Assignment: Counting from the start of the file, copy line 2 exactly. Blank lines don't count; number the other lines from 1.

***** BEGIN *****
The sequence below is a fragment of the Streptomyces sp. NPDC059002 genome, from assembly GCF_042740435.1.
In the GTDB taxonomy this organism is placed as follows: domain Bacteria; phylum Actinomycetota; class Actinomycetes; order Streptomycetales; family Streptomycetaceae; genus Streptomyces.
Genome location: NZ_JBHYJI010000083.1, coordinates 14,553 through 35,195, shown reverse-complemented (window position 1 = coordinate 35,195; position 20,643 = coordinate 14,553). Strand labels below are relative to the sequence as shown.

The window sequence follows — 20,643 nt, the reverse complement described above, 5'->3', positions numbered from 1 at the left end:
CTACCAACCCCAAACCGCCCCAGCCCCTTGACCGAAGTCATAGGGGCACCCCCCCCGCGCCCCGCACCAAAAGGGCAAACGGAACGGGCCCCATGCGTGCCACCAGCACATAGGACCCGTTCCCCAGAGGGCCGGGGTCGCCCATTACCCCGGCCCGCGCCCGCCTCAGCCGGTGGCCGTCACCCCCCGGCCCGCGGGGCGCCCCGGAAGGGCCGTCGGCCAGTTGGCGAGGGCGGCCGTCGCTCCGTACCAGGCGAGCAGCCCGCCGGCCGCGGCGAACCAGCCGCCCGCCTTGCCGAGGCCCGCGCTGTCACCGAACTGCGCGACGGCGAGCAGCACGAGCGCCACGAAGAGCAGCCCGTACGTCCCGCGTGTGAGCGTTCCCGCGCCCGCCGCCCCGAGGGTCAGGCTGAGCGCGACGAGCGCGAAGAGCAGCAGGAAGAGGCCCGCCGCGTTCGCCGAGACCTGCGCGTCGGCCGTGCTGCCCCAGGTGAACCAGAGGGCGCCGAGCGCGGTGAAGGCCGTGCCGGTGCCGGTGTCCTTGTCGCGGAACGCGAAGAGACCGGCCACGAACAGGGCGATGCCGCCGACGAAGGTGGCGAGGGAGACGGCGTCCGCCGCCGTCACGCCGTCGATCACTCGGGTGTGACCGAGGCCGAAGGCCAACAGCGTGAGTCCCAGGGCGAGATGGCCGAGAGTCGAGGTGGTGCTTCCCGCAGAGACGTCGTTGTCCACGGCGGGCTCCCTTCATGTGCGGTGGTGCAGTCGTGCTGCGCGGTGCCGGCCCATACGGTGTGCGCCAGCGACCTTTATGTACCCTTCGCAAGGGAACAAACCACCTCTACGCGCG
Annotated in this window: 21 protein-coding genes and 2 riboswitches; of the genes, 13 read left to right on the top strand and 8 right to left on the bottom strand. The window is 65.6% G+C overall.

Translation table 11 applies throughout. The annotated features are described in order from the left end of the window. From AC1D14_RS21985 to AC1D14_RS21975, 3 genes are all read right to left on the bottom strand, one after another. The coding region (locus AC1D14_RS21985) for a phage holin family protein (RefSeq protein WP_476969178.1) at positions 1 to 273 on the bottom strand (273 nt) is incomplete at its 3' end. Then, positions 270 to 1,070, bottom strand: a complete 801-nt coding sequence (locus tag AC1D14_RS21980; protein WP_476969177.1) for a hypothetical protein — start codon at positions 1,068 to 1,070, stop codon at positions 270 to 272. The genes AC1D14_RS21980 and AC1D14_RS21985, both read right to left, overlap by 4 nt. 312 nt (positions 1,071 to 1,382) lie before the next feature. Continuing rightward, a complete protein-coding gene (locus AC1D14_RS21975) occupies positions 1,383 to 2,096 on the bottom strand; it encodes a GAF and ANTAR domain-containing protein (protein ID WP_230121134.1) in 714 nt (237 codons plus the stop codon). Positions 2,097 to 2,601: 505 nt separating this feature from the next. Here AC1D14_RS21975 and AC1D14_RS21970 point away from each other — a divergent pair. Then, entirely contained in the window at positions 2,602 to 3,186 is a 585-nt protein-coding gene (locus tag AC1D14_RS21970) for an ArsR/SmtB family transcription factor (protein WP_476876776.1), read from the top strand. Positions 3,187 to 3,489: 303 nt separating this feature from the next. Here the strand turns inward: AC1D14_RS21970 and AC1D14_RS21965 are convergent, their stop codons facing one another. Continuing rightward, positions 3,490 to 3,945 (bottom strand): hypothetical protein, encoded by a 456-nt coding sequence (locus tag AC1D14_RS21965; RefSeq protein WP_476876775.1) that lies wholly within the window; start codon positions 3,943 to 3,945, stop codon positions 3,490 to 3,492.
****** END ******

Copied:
In the GTDB taxonomy this organism is placed as follows: domain Bacteria; phylum Actinomycetota; class Actinomycetes; order Streptomycetales; family Streptomycetaceae; genus Streptomyces.